Historical dramas provide much food for thought



February 5, 2021 - 10:54 AM

The story of Irena Sendler, notably shared by Uniontown High School students in the  play “Life in a Jar,” continues to be told. The new historical novel “Irena’s War” by James D. Shipman is based on her life.  Sendler helped provide food to those in need, forged documents to allow Jews in the Warsaw ghetto to continue receiving government aid, and smuggled Jewish children out of the ghetto up until the time she was arrested by the Gestapo.

Roger CarswellRegister file photo

Word lovers should also love “The Liar’s Dictionary” by Eley Williams. Mallory is the sole remaining employee of “Swansby’s New Encyclopaedic Dictionary,” whose history goes back to the 19th century. Owner David Swansby gives her an assignment: find the “mountweazels” in the dictionary.  These are fictitious words inserted in a dictionary, often for the purpose of identifying others infringing on their copyright.  Alternate sections are about Peter Winceworth, an employee of Swansby’s in 1899 who begins generating mountweazels just because he likes making up words. Mallory in the present stumbles across some of Winceworth’s mountweazels and tries to identify who originated them.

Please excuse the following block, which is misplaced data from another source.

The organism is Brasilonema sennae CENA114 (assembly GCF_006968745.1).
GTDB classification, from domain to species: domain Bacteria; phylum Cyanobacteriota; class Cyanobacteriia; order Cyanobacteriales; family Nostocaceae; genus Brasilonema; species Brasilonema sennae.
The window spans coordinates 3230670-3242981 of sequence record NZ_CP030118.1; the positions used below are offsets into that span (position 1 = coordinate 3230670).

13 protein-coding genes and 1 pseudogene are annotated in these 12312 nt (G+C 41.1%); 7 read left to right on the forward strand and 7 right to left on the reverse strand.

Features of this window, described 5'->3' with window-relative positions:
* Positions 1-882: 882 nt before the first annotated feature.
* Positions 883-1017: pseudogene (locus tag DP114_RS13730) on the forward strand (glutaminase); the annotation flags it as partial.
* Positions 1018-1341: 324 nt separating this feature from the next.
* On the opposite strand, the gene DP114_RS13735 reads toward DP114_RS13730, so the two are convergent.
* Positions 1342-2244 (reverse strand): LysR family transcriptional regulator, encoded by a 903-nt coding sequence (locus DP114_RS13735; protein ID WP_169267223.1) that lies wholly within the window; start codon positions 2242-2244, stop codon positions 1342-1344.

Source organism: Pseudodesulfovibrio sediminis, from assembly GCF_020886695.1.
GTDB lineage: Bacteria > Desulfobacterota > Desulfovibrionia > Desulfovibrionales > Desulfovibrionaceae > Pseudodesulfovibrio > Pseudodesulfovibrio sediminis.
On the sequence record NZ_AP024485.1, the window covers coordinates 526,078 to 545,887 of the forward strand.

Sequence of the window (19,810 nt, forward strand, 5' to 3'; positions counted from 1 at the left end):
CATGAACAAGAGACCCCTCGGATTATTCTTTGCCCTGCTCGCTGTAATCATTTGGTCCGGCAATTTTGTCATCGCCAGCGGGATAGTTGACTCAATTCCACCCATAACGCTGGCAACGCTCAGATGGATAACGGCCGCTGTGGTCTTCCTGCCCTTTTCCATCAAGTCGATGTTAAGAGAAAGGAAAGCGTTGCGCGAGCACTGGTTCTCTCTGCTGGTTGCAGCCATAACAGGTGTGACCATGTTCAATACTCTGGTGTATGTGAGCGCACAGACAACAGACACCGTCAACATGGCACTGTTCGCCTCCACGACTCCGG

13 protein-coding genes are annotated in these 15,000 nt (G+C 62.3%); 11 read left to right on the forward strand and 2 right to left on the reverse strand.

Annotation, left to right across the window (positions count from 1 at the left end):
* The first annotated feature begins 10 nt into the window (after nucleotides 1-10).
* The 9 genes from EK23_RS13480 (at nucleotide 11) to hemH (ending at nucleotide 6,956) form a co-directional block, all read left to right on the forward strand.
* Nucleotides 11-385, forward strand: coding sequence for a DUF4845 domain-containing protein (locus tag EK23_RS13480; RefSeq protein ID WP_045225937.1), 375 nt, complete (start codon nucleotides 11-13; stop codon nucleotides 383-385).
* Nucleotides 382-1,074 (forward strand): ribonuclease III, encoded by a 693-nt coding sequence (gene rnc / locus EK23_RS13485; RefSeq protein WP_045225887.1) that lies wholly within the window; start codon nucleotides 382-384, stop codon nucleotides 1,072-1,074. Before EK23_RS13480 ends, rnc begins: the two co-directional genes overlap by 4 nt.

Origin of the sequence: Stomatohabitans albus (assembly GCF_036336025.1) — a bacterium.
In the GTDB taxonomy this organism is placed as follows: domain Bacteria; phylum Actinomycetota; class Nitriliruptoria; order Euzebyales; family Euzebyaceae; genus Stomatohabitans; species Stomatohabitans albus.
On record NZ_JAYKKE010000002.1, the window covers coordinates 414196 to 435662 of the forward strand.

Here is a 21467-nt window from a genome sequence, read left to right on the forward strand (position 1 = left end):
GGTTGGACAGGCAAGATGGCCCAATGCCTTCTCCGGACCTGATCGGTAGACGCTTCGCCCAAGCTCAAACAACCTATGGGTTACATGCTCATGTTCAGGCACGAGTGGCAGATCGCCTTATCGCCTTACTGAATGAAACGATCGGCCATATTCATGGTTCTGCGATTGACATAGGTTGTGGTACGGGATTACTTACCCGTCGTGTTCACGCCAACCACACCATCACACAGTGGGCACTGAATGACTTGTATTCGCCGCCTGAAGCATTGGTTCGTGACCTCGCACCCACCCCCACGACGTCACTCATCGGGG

Kristin Blair offers a charmer in “Agatha Arch Is Afraid of Everything.” Her fears, which include flies and beans, keep her mostly to herself. When she catches her husband in an affair, she really has only her kids left.  Her antics from that point on include putting on “spy pants” to spy on her husband’s new home and lover, hesitantly making a new friend of her neighbor, helping a young woman who panhandles on the town’s busiest street, and trolling a neighborhood mom’s Facebook group.   

June 10, 2018
May 23, 2018
July 16, 2014
May 17, 2013